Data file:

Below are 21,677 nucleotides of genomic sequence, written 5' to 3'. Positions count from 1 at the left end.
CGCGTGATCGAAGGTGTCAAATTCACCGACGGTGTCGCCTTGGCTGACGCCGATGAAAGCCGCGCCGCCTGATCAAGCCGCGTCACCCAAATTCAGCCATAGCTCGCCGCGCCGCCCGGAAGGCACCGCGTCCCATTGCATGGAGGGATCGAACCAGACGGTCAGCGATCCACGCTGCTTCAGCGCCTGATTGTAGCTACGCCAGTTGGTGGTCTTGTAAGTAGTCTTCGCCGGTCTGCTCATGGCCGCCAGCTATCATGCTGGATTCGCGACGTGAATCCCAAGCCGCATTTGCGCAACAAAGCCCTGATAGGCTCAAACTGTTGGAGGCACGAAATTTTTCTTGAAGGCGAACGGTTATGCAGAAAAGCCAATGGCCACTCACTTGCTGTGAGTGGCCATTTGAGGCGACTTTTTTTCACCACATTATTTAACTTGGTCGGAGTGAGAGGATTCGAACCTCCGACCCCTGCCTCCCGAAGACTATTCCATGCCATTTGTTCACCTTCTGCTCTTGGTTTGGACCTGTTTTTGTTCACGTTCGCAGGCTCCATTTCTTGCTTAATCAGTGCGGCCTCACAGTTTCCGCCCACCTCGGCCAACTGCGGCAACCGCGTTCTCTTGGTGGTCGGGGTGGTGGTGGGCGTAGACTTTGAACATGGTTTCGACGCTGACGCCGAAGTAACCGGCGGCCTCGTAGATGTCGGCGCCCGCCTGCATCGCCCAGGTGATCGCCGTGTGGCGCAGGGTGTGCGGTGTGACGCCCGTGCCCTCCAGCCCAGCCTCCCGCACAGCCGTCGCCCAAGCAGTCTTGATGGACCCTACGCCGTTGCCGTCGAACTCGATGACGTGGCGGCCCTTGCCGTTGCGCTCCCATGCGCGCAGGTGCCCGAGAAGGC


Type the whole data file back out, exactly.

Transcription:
Below are 21,677 nucleotides of genomic sequence, written 5' to 3'. Positions count from 1 at the left end.
CGCGTGATCGAAGGTGTCAAATTCACCGACGGTGTCGCCTTGGCTGACGCCGATGAAAGCCGCGCCGCCTGATCAAGCCGCGTCACCCAAATTCAGCCATAGCTCGCCGCGCCGCCCGGAAGGCACCGCGTCCCATTGCATGGAGGGATCGAACCAGACGGTCAGCGATCCACGCTGCTTCAGCGCCTGATTGTAGCTACGCCAGTTGGTGGTCTTGTAAGTAGTCTTCGCCGGTCTGCTCATGGCCGCCAGCTATCATGCTGGATTCGCGACGTGAATCCCAAGCCGCATTTGCGCAACAAAGCCCTGATAGGCTCAAACTGTTGGAGGCACGAAATTTTTCTTGAAGGCGAACGGTTATGCAGAAAAGCCAATGGCCACTCACTTGCTGTGAGTGGCCATTTGAGGCGACTTTTTTTCACCACATTATTTAACTTGGTCGGAGTGAGAGGATTCGAACCTCCGACCCCTGCCTCCCGAAGACTATTCCATGCCATTTGTTCACCTTCTGCTCTTGGTTTGGACCTGTTTTTGTTCACGTTCGCAGGCTCCATTTCTTGCTTAATCAGTGCGGCCTCACAGTTTCCGCCCACCTCGGCCAACTGCGGCAACCGCGTTCTCTTGGTGGTCGGGGTGGTGGTGGGCGTAGACTTTGAACATGGTTTCGACGCTGACGCCGAAGTAACCGGCGGCCTCGTAGATGTCGGCGCCCGCCTGCATCGCCCAGGTGATCGCCGTGTGGCGCAGGGTGTGCGGTGTGACGCCCGTGCCCTCCAGCCCAGCCTCCCGCACAGCCGTCGCCCAAGCAGTCTTGATGGACCCTACGCCGTTGCCGTCGAACTCGATGACGTGGCGGCCCTTGCCGTTGCGCTCCCATGCGCGCAGGTGCCCGAGAAGGC